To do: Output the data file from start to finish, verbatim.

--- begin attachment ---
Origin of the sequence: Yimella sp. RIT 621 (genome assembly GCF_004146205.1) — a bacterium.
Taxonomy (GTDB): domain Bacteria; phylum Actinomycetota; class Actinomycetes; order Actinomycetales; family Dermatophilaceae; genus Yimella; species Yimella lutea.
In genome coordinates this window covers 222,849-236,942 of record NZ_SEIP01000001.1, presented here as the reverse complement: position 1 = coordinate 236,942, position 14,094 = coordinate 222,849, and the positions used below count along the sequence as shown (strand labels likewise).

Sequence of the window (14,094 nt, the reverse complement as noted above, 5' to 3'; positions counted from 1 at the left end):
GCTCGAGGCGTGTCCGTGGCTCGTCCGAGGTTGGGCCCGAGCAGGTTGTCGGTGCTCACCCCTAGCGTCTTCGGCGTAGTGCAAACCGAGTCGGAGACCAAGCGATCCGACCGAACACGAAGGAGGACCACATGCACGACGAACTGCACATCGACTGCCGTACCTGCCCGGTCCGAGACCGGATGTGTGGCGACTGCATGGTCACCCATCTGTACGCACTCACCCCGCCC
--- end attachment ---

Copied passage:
Origin of the sequence: Yimella sp. RIT 621 (genome assembly GCF_004146205.1) — a bacterium.
Taxonomy (GTDB): domain Bacteria; phylum Actinomycetota; class Actinomycetes; order Actinomycetales; family Dermatophilaceae; genus Yimella; species Yimella lutea.
In genome coordinates this window covers 222,849-236,942 of record NZ_SEIP01000001.1, presented here as the reverse complement: position 1 = coordinate 236,942, position 14,094 = coordinate 222,849, and the positions used below count along the sequence as shown (strand labels likewise).

Sequence of the window (14,094 nt, the reverse complement as noted above, 5' to 3'; positions counted from 1 at the left end):
GCTCGAGGCGTGTCCGTGGCTCGTCCGAGGTTGGGCCCGAGCAGGTTGTCGGTGCTCACCCCTAGCGTCTTCGGCGTAGTGCAAACCGAGTCGGAGACCAAGCGATCCGACCGAACACGAAGGAGGACCACATGCACGACGAACTGCACATCGACTGCCGTACCTGCCCGGTCCGAGACCGGATGTGTGGCGACTGCATGGTCACCCATCTGTACGCACTCACCCCGCCC